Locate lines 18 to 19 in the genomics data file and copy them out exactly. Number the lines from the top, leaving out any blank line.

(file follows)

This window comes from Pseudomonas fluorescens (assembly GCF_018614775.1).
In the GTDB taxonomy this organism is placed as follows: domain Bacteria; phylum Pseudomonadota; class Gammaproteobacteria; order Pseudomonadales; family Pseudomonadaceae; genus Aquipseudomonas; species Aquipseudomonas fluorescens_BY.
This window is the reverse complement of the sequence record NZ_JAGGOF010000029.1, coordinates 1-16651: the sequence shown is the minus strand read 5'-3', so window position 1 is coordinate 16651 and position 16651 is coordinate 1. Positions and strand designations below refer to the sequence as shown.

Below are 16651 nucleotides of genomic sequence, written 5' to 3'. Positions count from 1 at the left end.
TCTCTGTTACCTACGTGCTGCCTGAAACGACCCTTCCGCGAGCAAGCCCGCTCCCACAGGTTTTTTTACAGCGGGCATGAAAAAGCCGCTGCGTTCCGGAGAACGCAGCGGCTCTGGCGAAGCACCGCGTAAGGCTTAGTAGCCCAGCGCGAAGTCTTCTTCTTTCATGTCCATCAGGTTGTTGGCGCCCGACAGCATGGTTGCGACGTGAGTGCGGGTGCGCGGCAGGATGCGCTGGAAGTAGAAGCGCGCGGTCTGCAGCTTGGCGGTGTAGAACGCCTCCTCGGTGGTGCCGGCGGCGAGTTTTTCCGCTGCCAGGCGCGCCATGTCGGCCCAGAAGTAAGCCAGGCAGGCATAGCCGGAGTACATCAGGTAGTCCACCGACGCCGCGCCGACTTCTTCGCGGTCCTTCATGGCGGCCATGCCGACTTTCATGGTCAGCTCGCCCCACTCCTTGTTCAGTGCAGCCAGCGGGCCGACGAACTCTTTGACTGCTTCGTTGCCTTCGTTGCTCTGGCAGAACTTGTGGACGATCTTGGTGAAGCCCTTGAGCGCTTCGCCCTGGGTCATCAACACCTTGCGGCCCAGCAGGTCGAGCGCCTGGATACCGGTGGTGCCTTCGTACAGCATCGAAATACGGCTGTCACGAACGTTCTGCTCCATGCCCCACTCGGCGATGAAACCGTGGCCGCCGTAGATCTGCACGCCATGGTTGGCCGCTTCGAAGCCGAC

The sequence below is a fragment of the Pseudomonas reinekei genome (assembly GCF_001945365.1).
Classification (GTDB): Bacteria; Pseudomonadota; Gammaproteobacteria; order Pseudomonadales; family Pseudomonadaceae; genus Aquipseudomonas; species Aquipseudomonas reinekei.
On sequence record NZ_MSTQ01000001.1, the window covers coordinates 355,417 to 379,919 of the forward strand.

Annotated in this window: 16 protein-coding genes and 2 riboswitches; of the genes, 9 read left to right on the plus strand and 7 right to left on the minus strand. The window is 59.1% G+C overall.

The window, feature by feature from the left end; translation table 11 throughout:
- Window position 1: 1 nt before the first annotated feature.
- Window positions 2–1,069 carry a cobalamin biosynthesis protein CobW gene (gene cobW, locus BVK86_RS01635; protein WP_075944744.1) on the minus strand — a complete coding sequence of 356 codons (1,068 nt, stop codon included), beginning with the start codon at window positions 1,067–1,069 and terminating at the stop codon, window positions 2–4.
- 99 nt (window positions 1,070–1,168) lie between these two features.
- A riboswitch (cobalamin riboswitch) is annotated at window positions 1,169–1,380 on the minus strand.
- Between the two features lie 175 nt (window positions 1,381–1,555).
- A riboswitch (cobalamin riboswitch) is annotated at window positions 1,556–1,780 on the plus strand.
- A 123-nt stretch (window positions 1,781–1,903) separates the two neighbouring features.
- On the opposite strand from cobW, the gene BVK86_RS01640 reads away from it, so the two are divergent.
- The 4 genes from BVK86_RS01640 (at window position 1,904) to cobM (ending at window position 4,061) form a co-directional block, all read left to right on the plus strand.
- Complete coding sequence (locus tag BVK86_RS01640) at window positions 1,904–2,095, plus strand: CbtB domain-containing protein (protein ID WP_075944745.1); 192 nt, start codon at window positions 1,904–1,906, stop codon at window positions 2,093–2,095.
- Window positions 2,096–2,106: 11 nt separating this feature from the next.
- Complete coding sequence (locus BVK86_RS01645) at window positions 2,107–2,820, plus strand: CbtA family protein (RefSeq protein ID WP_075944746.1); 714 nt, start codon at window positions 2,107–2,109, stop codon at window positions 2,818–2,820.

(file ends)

- On the opposite strand from cobW, the gene BVK86_RS01640 reads away from it, so the two are divergent.
- The 4 genes from BVK86_RS01640 (at window position 1,904) to cobM (ending at window position 4,061) form a co-directional block, all read left to right on the plus strand.